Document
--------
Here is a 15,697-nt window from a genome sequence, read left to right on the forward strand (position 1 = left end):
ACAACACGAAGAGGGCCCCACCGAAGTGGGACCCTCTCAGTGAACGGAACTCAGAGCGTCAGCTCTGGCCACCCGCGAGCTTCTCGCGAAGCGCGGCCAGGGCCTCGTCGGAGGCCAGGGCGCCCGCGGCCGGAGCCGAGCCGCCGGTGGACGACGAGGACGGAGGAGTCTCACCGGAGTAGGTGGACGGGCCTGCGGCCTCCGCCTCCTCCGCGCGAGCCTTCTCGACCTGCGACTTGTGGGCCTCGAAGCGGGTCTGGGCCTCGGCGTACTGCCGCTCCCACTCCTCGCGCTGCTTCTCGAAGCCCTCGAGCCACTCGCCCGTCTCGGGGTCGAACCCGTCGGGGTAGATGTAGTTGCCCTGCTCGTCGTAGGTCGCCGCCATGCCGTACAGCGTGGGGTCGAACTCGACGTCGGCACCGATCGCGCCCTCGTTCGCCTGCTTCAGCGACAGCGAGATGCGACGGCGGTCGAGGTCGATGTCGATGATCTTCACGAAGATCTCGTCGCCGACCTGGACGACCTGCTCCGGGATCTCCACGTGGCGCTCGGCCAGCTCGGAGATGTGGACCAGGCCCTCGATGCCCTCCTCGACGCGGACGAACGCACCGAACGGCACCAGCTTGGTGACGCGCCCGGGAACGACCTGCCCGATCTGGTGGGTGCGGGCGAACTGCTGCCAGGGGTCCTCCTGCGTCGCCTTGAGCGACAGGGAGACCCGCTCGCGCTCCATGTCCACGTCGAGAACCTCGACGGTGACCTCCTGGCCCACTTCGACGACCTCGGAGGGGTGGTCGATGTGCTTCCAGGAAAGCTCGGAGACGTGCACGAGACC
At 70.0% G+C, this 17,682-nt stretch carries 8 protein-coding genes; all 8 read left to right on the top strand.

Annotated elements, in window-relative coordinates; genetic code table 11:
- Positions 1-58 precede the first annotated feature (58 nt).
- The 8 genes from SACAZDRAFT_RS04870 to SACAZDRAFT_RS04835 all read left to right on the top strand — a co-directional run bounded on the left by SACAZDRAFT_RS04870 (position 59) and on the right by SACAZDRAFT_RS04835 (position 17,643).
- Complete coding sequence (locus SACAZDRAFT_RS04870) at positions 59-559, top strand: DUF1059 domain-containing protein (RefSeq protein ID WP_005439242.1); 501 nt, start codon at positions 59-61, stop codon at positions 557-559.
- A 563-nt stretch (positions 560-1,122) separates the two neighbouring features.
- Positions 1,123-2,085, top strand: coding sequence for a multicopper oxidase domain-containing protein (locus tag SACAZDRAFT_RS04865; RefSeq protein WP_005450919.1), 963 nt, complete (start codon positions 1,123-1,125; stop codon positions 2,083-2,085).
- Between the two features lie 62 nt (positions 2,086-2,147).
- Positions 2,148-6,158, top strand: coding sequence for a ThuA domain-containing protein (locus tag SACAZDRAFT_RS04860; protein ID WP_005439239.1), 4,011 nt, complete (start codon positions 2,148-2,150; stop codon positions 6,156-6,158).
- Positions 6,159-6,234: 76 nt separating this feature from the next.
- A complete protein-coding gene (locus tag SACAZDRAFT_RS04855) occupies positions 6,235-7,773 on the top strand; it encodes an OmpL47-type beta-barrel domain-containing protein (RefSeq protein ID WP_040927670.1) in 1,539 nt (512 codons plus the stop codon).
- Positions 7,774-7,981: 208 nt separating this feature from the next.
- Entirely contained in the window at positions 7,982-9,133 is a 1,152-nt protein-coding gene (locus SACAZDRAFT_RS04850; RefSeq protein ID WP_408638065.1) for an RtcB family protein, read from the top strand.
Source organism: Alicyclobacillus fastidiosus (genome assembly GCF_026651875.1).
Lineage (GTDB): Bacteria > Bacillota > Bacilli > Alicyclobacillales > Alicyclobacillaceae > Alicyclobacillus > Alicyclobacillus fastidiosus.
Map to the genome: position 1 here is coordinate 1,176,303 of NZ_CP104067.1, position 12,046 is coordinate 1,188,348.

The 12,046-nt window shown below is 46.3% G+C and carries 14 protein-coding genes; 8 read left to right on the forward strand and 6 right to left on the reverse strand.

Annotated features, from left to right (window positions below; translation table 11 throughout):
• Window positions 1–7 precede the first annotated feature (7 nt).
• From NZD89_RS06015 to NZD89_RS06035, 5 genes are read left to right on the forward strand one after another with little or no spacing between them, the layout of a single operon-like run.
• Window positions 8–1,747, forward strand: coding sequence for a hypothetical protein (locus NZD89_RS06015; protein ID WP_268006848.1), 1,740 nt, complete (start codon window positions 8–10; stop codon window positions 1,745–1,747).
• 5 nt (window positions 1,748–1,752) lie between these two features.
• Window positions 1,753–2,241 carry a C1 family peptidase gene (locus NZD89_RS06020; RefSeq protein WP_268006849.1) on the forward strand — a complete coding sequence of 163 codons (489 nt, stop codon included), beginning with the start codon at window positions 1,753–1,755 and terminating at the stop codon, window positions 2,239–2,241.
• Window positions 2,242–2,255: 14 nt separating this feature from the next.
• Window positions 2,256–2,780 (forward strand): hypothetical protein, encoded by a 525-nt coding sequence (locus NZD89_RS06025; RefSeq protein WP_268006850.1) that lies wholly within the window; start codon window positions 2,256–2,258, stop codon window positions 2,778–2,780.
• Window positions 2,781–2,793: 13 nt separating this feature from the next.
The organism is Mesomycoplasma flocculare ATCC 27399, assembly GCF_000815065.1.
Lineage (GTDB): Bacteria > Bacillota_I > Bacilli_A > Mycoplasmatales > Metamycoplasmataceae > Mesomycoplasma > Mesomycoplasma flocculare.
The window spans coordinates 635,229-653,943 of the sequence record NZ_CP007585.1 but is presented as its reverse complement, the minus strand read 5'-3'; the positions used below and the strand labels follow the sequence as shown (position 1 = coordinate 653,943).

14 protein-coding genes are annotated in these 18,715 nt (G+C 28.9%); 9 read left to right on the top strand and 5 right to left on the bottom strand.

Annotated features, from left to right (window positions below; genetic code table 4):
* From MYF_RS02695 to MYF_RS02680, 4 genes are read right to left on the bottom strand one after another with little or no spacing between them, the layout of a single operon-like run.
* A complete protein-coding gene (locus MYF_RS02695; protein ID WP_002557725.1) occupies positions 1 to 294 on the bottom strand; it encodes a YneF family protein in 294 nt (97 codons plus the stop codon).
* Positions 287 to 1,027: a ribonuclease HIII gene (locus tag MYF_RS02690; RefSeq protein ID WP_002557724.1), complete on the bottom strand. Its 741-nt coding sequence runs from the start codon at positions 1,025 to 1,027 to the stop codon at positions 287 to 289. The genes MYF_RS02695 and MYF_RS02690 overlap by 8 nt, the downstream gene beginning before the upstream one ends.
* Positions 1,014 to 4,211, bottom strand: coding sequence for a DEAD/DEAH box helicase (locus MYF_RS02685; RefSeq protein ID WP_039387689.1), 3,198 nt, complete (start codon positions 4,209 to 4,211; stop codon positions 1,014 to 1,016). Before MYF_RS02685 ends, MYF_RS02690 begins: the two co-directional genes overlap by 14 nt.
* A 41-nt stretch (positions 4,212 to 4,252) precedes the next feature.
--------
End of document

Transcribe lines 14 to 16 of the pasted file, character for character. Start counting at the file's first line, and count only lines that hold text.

- Positions 7,774-7,981: 208 nt separating this feature from the next.
- Entirely contained in the window at positions 7,982-9,133 is a 1,152-nt protein-coding gene (locus SACAZDRAFT_RS04850; RefSeq protein ID WP_408638065.1) for an RtcB family protein, read from the top strand.
Source organism: Alicyclobacillus fastidiosus (genome assembly GCF_026651875.1).